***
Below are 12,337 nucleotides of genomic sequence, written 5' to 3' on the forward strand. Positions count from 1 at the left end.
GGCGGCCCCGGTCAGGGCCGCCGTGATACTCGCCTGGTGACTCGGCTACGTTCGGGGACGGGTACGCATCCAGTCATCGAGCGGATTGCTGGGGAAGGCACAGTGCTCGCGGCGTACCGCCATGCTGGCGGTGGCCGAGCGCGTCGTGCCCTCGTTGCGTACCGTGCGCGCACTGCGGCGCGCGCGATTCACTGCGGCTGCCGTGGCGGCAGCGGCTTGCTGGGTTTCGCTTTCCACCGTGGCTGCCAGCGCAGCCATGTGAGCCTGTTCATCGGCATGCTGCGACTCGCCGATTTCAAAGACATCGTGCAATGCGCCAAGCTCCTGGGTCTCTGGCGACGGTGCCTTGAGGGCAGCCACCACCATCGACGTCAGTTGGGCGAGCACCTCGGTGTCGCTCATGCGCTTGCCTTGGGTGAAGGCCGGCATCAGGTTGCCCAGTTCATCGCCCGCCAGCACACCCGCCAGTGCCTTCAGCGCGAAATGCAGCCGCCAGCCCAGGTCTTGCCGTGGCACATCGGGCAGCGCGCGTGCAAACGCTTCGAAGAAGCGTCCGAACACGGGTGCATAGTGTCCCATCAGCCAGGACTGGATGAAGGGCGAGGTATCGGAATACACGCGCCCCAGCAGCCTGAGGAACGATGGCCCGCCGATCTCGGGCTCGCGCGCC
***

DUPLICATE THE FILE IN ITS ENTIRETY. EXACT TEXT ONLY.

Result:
Below are 12,337 nucleotides of genomic sequence, written 5' to 3' on the forward strand. Positions count from 1 at the left end.
GGCGGCCCCGGTCAGGGCCGCCGTGATACTCGCCTGGTGACTCGGCTACGTTCGGGGACGGGTACGCATCCAGTCATCGAGCGGATTGCTGGGGAAGGCACAGTGCTCGCGGCGTACCGCCATGCTGGCGGTGGCCGAGCGCGTCGTGCCCTCGTTGCGTACCGTGCGCGCACTGCGGCGCGCGCGATTCACTGCGGCTGCCGTGGCGGCAGCGGCTTGCTGGGTTTCGCTTTCCACCGTGGCTGCCAGCGCAGCCATGTGAGCCTGTTCATCGGCATGCTGCGACTCGCCGATTTCAAAGACATCGTGCAATGCGCCAAGCTCCTGGGTCTCTGGCGACGGTGCCTTGAGGGCAGCCACCACCATCGACGTCAGTTGGGCGAGCACCTCGGTGTCGCTCATGCGCTTGCCTTGGGTGAAGGCCGGCATCAGGTTGCCCAGTTCATCGCCCGCCAGCACACCCGCCAGTGCCTTCAGCGCGAAATGCAGCCGCCAGCCCAGGTCTTGCCGTGGCACATCGGGCAGCGCGCGTGCAAACGCTTCGAAGAAGCGTCCGAACACGGGTGCATAGTGTCCCATCAGCCAGGACTGGATGAAGGGCGAGGTATCGGAATACACGCGCCCCAGCAGCCTGAGGAACGATGGCCCGCCGATCTCGGGCTCGCGCGCC